March, 2021July 15, 2022
Chausath Khamba Nizamuddin – A 17th-century marble monument in Delhi
Take a walk in the busy & bustling lanes of Nizamuddin, avoiding the shop owners and the dhaba wallas who will invite you to their small eateries for biryanis, flower sellers who will try to sell you flowers for the dargah. Ask anyone where is Chausath Khamba. The busy streets of Nizamuddin are home to some iconic monuments of the Mughal era which are almost forgotten and not everyone knows about them. Nizamuddin area was only known to me for the dargah and its Sufi nights. And I haven’t been to the dargah so far.
Read Here – Tomb of Azim Khan
Chausath Khamba also spelled as Chaunsath Khamba is a medieval Mughal monument located near the shrine. I don’t know if there any monuments in Delhi which are entirely constructed with white marble. You will find some monuments where white marble has been used as decoration. Humayun’s Tomb, Red Fort, Qutub Minar, etc. are some medieval Mughal monuments where you can see the use of white marble. However, this tomb is built of white marble in abundance.
History of Chausath Khamba – 64 pillared monument
The literal meaning of Chausath Khamba is 64 pillars (chausath means 64 and khamba means pillar). This monument is said to have been built by Mirza Aziz Koka during 1623 – 1624. He was one of Akbar’s foster brothers and son of Atagah Khan who was killed by Adham Khan. Atagah Khan’s tomb is also located near this monument. It is said that Mirza Aziz built this monument for himself during the regime of Jahangir. During his rule, Mirza Aziz served Subahdar of Gujarat.
In her blog, the historian Rana Safvi questions the main purpose of this monument. She writes in her blog that Chausath Khamba was probably built as an eclectic hall and was used for gatherings of family members whenever they came to visit the shrine. Mirza Aziz along with his wife was buried later.
Architecture of Chausath Khamba
The monument is constructed with hall style of Mughal architecture. This square hall later served as a tomb. The monument has 25 bays which are supported by 64 columns. A dome is placed on each bay. These are reserve domes thus they won’t be visible from outside. Every wall has 5 arches with square pilasters. Every pilaster has marble screens. The hall resembles Shah Jahan’s diwan-e-khas.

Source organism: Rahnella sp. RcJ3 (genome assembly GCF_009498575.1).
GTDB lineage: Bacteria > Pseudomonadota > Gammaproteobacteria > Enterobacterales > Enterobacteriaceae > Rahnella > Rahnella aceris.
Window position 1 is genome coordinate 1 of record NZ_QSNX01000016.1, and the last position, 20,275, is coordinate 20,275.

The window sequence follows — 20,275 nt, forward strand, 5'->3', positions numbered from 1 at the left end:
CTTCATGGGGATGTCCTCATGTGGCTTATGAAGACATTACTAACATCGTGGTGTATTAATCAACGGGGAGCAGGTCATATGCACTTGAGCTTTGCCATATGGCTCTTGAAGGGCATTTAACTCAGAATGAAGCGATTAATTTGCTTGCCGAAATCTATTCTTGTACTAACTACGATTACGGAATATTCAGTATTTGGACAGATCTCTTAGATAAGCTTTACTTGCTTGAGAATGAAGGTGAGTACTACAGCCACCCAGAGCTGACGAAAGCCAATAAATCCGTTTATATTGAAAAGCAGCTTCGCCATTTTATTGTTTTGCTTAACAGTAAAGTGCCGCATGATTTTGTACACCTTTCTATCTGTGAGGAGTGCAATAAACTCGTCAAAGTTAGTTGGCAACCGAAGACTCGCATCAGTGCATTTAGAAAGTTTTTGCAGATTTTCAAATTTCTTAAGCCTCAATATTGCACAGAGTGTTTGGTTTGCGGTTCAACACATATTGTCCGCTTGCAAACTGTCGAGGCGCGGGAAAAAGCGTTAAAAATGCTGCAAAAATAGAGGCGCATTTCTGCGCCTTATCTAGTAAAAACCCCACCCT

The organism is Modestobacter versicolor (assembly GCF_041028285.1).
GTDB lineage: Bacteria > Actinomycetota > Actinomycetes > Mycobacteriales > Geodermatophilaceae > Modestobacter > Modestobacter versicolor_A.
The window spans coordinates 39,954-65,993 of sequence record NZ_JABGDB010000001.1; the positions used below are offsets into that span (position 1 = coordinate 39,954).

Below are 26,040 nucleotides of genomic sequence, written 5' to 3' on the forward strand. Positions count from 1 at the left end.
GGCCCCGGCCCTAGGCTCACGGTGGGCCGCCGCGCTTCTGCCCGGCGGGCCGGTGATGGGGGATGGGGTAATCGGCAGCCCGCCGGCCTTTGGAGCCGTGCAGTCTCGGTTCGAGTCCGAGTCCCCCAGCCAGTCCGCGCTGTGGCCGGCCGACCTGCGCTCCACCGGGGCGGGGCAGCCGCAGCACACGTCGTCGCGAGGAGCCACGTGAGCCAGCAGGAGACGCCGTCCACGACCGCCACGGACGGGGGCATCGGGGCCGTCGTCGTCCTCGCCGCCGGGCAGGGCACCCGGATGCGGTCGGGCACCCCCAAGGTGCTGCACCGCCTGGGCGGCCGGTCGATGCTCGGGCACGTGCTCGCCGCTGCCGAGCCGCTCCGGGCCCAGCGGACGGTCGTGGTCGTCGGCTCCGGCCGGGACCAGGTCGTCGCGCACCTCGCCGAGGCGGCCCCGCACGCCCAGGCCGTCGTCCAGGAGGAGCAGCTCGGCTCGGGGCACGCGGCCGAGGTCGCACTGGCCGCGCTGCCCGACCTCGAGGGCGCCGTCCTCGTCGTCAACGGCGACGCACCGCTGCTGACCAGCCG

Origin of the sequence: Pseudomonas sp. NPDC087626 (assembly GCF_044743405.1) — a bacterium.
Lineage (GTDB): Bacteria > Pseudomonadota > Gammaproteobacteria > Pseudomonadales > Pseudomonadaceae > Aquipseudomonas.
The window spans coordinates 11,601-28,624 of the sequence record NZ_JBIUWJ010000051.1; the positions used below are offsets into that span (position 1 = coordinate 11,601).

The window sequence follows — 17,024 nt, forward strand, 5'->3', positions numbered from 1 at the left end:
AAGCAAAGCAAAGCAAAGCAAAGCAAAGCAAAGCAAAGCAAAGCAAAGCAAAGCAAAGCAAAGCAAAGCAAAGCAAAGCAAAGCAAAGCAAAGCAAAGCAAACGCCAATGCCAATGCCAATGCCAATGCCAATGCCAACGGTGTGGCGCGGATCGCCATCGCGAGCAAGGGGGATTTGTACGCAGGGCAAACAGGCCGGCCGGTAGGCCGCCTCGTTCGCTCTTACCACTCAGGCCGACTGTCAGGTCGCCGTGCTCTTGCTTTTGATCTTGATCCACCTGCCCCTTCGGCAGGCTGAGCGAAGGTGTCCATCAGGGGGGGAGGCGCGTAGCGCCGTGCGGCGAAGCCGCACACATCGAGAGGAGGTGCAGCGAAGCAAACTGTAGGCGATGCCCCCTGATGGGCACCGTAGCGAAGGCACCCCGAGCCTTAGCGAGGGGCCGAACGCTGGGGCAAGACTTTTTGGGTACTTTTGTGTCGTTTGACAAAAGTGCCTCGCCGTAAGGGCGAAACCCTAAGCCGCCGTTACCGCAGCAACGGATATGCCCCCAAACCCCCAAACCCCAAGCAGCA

You can find several other unidentified tombs inside Chausath Khamba. It is believed that this monument is Atagah Khan’s family shrine. Next to this monument is located Mirza Ghalib’s Tomb. Urs Mahal is also located here. Both these monuments are enclosed by a giant entrance gate. As per historic facts, the tomb resembles another similar structure built in Sarkhej (Gujarat). Mirza Aziz served as governor there several times. He died there only and was buried however later on his remains were transferred to this monument.
Restoration work and reopening of the monument
After four years of continuous hard work, the tomb was reopened for the public. The restoration work was carried out by Aga Khan Trust and German Embassy. The work started in 2010. The engineers of the foundation found seepage at a large scale in 25 domes of the monuments. As per the project director of AKTC, Ratish Nanda,
“The marble blocks of the domes were tied to each another and embedded in the brick masonry over the domes with iron dowels. The rainwater spouts from the inaccessible roof got blocked and here, a large amount of water got collected on the roof. This led to corrosion, rusting, and expansion of the iron dowels. The pressure led to the bursting of the marble blocks in all parts of the mausoleum – domes, arches, façade, pendentives and even the column capitals – threatening to collapse the structure.”
3D laser scanning, stone by stone assessment and several other measurements were taken to ensure everything. The engineers stitched the cracks. Almost 8 months were spent just to fix the first dome. The rest of the domes were repaired by stone craftsmen in three-team over the next four years.
The nearest metro station is Jangpura metro station, JLN Stadium is also in close proximity. Chausath Khamba is located in Hazrat Nizamuddin Basti. If you are going to visit Humayun’s Tomb, you can also stop here and visit this monument. There are no entry tickets to the monument.
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I am a food & travel enthusiast, a music aficionado, poet, artist, and someone who loves to explore unexplored/off-beat places. I started this blog to share my food and travel journey.